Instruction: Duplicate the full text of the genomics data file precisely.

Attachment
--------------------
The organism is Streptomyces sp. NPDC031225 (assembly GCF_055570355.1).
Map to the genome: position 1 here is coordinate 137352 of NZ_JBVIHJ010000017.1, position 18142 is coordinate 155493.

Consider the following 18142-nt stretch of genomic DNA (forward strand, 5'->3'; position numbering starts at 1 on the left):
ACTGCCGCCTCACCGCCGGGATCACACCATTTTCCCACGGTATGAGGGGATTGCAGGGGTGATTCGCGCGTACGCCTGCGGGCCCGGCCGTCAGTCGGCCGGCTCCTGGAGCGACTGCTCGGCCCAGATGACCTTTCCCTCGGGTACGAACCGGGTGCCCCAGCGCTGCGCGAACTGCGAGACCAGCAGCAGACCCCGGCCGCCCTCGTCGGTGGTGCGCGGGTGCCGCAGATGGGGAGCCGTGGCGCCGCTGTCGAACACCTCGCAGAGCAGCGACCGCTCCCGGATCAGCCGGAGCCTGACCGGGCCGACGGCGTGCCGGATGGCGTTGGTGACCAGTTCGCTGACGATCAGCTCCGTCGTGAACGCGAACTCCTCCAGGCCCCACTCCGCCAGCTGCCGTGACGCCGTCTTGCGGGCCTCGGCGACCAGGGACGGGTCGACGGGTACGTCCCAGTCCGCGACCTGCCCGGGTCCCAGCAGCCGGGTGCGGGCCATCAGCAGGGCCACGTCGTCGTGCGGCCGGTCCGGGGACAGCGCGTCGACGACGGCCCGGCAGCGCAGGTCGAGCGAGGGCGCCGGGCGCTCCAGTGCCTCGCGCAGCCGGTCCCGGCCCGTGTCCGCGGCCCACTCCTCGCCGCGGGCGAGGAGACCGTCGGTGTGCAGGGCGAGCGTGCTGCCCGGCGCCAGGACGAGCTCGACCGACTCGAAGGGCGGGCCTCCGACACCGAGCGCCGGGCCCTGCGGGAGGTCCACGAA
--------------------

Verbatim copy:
The organism is Streptomyces sp. NPDC031225 (assembly GCF_055570355.1).
Map to the genome: position 1 here is coordinate 137352 of NZ_JBVIHJ010000017.1, position 18142 is coordinate 155493.

Consider the following 18142-nt stretch of genomic DNA (forward strand, 5'->3'; position numbering starts at 1 on the left):
ACTGCCGCCTCACCGCCGGGATCACACCATTTTCCCACGGTATGAGGGGATTGCAGGGGTGATTCGCGCGTACGCCTGCGGGCCCGGCCGTCAGTCGGCCGGCTCCTGGAGCGACTGCTCGGCCCAGATGACCTTTCCCTCGGGTACGAACCGGGTGCCCCAGCGCTGCGCGAACTGCGAGACCAGCAGCAGACCCCGGCCGCCCTCGTCGGTGGTGCGCGGGTGCCGCAGATGGGGAGCCGTGGCGCCGCTGTCGAACACCTCGCAGAGCAGCGACCGCTCCCGGATCAGCCGGAGCCTGACCGGGCCGACGGCGTGCCGGATGGCGTTGGTGACCAGTTCGCTGACGATCAGCTCCGTCGTGAACGCGAACTCCTCCAGGCCCCACTCCGCCAGCTGCCGTGACGCCGTCTTGCGGGCCTCGGCGACCAGGGACGGGTCGACGGGTACGTCCCAGTCCGCGACCTGCCCGGGTCCCAGCAGCCGGGTGCGGGCCATCAGCAGGGCCACGTCGTCGTGCGGCCGGTCCGGGGACAGCGCGTCGACGACGGCCCGGCAGCGCAGGTCGAGCGAGGGCGCCGGGCGCTCCAGTGCCTCGCGCAGCCGGTCCCGGCCCGTGTCCGCGGCCCACTCCTCGCCGCGGGCGAGGAGACCGTCGGTGTGCAGGGCGAGCGTGCTGCCCGGCGCCAGGACGAGCTCGACCGACTCGAAGGGCGGGCCTCCGACACCGAGCGCCGGGCCCTGCGGGAGGTCCACGAA